The Office for Health Improvement and Disparities (OHID) is developing voluntary guidance on the nutrient content of commercial food and drink aimed at children up to 36 months. A consultation was held late in 2020 proposing guidance levels for total sugars, free sugars and salt in these products. Final guidance is expected to be published early 2022.
The work will build on information presented in the PHE Evidence Review that was published in summer 2019.
In addition, DHSC has committed to looking at the marketing and labelling of infant food. This includes use of on pack claims, and checking that consumption advice is not detrimental to dental health. There is, as yet, no indication of when this work will start.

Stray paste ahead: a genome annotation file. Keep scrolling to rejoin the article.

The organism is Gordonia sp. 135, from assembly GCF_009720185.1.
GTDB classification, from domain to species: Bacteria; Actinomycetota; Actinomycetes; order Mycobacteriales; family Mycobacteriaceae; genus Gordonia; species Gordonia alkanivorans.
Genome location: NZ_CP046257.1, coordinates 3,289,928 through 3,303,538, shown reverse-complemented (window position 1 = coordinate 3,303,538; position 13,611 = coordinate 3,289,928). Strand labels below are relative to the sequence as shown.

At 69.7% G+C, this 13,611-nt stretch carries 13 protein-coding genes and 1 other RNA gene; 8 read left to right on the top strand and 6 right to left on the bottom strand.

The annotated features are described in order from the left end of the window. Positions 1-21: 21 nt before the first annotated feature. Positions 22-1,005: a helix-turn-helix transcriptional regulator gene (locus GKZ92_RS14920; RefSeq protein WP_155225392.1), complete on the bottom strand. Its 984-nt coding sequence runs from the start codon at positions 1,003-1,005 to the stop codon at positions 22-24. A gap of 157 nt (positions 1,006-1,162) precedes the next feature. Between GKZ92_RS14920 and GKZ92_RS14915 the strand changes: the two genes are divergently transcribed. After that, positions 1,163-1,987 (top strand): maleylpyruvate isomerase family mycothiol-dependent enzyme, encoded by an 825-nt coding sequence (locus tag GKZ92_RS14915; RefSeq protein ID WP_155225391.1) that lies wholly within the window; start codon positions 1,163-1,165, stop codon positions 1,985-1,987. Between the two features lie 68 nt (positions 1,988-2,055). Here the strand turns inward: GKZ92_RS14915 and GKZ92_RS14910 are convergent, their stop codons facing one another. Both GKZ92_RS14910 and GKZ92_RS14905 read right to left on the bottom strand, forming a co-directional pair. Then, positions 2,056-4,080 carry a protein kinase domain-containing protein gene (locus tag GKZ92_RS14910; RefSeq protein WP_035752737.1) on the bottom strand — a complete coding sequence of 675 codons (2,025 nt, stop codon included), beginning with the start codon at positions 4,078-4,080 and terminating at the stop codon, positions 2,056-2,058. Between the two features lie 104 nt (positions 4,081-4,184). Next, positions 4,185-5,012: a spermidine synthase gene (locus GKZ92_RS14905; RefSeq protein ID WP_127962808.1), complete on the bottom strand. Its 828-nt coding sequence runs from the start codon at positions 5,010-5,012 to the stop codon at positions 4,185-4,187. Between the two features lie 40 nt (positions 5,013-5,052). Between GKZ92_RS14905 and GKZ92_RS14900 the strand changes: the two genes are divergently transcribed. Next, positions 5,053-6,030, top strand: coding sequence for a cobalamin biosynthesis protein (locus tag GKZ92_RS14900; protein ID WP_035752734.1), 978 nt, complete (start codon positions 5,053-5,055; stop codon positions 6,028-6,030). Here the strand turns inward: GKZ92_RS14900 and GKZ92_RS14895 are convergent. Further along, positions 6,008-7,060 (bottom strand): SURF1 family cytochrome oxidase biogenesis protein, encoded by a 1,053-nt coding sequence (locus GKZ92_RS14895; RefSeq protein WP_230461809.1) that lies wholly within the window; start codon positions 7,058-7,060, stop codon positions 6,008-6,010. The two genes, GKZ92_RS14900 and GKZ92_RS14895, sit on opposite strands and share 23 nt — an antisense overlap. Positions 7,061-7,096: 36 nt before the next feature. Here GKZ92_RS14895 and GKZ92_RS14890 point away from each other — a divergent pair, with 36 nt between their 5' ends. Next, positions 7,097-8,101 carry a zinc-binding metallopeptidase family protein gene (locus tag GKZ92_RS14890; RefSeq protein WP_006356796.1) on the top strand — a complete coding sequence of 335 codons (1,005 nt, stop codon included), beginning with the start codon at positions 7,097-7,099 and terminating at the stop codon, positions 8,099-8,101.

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Scottish food and drink producers are playing a key role in enabling consumers to achieve a healthy balanced diet. Our Reformulation team is helping small to medium sized food companies to make their food healthier.
Reformulation, new product development and portion sizing are key actions for food and drink manufactures in the fight against obesity.
In the UK, a nutrient profiling model is used to define products high in fat, salt or sugar (HFSS), to determine what can or cannot be advertised to children on TV, internet, outdoor spaces and in print media.